My own experience was at a public hospital. My weight had stagnated and whilst I was fine with not eating more, my mother said to the dietitian that I needed more food. She had previously managed my anorexia and weight for a couple of years and was well familiar with the amount of food I’d need. The dietitian refused. At a different hospital the same thing happened. I said I was hungry and the dietitian refused to allow me to increase my meal plan.
A worse experience happened to a friend at an intensive day program. My friend had reached weight restoration as per their BMI requirements and was moved from a weight gain meal plan to a weight maintenance meal plan. She was also given a weight range which she was allowed to fluctuate within, from memory she was allowed ~1kg either side of her target weight. This weight range proved to be too narrow for her and with normal fluid shifts she often weighed outside of this. Her treatment team were concerned that she was still gaining weight and instead of simply increasing her weight range, they decided to reduce her meal plan. This resulted in her having half a portion of dinner. When we went around the table and expressed how we felt after dinner, she said that she was still hungry. They sent her home hungry. They were fixing her restriction with deliberate restriction.

I’ve said this before and I will say it again, you just can’t make this shit up. Imagine trying to explain to an alien visiting earth why people in recovery from an illness in which they eat too little are being told to eat less than a normal person would. From a biological perspective it doesn’t add up.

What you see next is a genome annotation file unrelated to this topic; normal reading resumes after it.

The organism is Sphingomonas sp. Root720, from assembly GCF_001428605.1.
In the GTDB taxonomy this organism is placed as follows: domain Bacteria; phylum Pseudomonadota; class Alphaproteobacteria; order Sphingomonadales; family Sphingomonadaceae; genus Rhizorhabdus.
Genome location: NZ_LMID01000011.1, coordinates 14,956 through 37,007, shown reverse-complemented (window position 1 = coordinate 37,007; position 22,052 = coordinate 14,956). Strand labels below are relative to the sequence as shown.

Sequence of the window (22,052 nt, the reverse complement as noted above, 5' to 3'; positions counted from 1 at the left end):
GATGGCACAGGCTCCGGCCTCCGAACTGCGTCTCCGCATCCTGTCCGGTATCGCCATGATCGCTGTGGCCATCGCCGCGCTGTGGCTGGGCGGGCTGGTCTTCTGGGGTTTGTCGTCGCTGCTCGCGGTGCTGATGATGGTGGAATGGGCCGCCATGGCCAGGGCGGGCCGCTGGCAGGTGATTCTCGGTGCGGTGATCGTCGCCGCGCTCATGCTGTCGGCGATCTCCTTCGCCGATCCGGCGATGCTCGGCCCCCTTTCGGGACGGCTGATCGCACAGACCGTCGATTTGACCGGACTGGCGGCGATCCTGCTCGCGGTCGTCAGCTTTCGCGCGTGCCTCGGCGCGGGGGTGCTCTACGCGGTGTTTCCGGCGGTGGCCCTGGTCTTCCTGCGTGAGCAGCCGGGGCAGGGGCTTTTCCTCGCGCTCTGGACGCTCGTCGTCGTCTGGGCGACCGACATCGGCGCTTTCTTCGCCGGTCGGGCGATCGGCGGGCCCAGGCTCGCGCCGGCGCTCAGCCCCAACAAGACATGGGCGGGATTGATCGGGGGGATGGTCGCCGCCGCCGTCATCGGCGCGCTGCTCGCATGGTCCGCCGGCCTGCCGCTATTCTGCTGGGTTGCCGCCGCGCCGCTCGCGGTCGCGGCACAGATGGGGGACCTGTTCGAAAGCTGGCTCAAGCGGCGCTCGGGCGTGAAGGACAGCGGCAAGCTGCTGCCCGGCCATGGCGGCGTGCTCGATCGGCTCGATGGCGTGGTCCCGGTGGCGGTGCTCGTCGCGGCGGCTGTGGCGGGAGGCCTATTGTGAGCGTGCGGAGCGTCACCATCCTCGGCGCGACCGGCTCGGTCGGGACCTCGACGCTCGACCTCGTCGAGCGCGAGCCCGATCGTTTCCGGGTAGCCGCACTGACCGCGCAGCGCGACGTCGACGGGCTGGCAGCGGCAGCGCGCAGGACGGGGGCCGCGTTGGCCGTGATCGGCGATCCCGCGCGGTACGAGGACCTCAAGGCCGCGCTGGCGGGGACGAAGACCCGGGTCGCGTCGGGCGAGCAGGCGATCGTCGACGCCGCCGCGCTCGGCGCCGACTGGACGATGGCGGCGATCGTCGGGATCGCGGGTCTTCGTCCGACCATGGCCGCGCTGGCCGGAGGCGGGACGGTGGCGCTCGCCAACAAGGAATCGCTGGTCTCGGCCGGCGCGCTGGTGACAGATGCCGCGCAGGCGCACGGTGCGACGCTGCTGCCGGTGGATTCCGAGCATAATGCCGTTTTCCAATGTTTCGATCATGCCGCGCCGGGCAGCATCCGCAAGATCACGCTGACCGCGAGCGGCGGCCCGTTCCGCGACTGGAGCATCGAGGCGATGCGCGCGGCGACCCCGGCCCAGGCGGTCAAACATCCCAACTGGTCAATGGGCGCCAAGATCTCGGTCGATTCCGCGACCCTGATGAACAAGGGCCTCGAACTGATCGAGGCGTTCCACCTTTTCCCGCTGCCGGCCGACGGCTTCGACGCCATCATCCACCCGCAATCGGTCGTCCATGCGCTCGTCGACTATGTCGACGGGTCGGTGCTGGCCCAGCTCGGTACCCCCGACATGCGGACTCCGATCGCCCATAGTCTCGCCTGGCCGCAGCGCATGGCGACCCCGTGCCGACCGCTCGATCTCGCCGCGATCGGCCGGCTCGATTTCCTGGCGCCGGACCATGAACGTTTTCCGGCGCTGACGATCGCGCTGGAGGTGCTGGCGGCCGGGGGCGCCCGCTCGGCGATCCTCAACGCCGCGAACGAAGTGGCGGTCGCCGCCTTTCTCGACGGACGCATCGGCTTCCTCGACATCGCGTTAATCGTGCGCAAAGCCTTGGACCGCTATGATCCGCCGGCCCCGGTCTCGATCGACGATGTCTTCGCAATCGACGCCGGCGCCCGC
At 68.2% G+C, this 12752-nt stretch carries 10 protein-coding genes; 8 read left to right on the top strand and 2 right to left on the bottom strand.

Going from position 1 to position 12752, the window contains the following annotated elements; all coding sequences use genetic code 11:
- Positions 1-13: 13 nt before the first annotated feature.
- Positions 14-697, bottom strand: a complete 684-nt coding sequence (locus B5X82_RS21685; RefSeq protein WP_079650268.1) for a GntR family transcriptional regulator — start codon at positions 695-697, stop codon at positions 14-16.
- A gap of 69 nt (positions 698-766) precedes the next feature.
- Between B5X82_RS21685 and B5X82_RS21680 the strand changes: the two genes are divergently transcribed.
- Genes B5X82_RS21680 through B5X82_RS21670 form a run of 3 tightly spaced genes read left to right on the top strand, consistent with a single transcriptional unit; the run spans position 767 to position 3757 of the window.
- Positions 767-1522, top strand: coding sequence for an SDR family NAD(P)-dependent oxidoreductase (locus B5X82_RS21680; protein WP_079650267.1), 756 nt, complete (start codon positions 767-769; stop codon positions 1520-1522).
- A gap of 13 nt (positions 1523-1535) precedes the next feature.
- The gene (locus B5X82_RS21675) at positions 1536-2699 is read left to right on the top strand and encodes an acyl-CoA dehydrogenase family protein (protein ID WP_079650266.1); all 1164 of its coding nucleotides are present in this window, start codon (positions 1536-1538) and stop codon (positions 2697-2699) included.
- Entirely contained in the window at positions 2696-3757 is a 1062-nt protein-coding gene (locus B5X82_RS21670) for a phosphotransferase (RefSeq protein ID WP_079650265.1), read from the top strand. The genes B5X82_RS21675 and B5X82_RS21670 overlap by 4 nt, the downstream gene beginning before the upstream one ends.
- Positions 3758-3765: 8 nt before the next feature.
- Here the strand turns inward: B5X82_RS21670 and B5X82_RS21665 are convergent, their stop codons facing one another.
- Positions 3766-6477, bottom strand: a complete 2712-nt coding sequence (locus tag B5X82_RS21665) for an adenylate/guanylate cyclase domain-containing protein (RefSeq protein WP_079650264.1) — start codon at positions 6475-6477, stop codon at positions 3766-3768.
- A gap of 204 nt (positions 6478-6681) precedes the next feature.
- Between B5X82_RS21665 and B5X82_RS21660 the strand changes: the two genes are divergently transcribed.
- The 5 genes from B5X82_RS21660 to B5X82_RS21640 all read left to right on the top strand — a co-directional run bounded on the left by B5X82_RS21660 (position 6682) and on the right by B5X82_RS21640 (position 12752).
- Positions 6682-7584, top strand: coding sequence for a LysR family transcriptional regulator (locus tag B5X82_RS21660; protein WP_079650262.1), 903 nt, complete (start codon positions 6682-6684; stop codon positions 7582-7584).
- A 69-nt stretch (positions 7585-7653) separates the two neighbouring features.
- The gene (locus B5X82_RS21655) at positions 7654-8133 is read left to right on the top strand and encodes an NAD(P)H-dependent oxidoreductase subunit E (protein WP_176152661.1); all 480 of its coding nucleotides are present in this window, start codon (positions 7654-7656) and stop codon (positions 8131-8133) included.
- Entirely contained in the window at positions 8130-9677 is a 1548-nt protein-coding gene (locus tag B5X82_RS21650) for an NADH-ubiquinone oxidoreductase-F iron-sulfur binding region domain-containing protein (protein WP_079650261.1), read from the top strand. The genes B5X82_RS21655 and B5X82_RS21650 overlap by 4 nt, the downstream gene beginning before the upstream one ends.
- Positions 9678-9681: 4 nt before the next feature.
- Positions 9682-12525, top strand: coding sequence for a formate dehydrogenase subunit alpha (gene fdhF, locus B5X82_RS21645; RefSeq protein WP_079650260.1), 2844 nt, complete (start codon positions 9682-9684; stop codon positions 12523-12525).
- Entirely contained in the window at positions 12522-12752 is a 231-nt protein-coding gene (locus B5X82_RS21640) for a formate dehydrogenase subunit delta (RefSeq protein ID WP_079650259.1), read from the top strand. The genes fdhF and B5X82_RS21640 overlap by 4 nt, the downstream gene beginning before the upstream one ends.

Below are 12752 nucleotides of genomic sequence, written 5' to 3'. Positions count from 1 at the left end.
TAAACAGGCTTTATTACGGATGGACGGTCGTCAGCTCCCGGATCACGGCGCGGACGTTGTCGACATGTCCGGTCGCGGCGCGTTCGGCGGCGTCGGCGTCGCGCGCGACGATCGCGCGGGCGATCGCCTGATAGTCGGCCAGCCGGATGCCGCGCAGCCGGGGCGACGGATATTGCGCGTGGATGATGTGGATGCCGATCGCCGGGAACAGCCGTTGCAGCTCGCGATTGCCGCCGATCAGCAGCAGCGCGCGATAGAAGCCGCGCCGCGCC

From a psychological perspective it doubly doesn’t add up. Telling a person who is scared of eating too much that they should be scared of eating too much. Telling a person who is distrustful of their body that they should be distrustful of their body.

Why? Why does it happen? Well … you’ll be told that eating disorders are incredibly complicated and there are deep psychological issues that need to be worked on in therapy and above all else patients should not be allowed to “binge” as this will add to their emotional eating problems.

Bollocks. Complete and utter bollocks. This is psychobabble that someone (a whte man made up once and it sounded clever so everyone bought into it. And now we have a treatment system founded on non-science, non-common-sense rubbish. And it is killing people. Literally.

The reason this bollocks exists, is because treatment is still based in psychotherapy and not biology or common sense. The system of how traditional treatment works was founded on the idea that anorexia is a purely psychological illness. Science shows us it is genetic, and biologically based: a biological reaction as a result of eating too little food.

So take that, and add it to a culture that is terrified of weight gain, and still convinced that dieting is the answer despite, again, the science that shows us that dieting behavior contributes greatly to weight gain.

The idea that anorexia is purely psychological is based in fantasy not biology. The idea that unrestricted eating leads to obesity is based in fear not fact. So now, we have systems of treatment that have their roots in fantasy and fear.

Fear of food is the epidemic we have to face, not obesity.